Burnout is common among doctors and nurses, but clinicians in some states may be especially overworked, according to a new report.
Medicare Health Plans, which offer Medicaid insurance plans across the country and educates seniors about the program, used data from the Census Bureau, Kaiser Family Foundation and FBI crime statistics to determine which states had the fewest doctors and nurses based on their populations, and found that doctors and nurses in some states were far outnumbered by possible patients.
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For doctors, the five “most overworked” states were:
- Idaho (1.7 doctors per 1,000 people)
- Wyoming (1.9 doctors per 1,000 people)
- Nevada (2 doctors per 1,000 people)
- Utah (2.1 doctors per 1,000 people)
- Mississippi (2.1 doctors per 1,000 people)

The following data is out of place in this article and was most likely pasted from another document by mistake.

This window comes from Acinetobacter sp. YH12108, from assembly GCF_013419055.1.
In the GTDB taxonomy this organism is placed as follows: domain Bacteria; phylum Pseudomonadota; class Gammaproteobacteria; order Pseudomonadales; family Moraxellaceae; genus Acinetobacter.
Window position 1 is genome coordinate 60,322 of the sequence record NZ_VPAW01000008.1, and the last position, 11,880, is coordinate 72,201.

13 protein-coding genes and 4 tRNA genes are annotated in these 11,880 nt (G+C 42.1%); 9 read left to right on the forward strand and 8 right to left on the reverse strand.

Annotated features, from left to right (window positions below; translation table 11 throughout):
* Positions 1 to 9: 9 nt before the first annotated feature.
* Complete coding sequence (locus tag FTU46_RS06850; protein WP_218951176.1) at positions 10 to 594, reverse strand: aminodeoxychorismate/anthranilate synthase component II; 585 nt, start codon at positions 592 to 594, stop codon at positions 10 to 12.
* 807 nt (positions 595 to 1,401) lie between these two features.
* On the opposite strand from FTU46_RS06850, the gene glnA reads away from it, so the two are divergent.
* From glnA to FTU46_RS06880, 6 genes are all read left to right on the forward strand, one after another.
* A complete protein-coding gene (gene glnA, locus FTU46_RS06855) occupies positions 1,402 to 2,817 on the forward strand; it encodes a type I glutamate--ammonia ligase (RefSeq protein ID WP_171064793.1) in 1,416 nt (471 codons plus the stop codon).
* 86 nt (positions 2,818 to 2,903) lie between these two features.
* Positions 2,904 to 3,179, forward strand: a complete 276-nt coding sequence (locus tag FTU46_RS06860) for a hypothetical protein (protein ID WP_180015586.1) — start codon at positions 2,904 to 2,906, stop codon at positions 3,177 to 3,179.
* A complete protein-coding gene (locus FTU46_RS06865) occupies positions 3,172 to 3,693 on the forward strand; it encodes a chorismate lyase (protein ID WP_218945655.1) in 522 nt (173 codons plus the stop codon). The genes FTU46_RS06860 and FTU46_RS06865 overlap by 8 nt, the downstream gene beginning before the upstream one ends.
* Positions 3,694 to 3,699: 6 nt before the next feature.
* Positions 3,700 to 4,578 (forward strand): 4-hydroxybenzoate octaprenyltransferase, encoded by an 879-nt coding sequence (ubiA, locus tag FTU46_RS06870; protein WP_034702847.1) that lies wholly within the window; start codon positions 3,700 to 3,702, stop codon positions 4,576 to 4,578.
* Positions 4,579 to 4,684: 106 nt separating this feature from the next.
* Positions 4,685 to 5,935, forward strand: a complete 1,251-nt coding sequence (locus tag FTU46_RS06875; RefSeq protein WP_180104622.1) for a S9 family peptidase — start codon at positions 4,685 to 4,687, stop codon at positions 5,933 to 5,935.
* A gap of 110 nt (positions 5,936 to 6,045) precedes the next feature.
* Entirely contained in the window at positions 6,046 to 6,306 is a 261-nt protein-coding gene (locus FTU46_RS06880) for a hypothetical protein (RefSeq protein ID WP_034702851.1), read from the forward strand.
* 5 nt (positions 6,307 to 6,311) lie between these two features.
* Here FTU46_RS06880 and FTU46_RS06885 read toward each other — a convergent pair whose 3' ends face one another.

For nurses, the top five were:
- Hawaii (1.9 nurses per 1,000 people)
- Utah (5.7 nurses per 1,000 people)
- Wisconsin (5.8 nurses per 1,000 people)
- Wyoming (6 nurses per 1,000 people)
- District of Columbia (7.9 nurses per 1,000 people)
The report cautions that these figures are not necessarily reflective of clinicians’ individual patient flow numbers in those states, but said that the results can offer providers a better idea as to which states require more recruitment and retention efforts, especially amid the physician shortage.
Clinicians with lighter workloads are more likely to provide high-quality patient care. Stressed out doctors and nurses are both more prone to mistakes that can cause patient harm. Doctors say that the hospitals and practices they work for aren’t doing enough to solve the problem.
Burnout and stress can be linked to a number of factors in the workplace, including a hectic environment and the workload tied to electronic health records and other administrative tasks.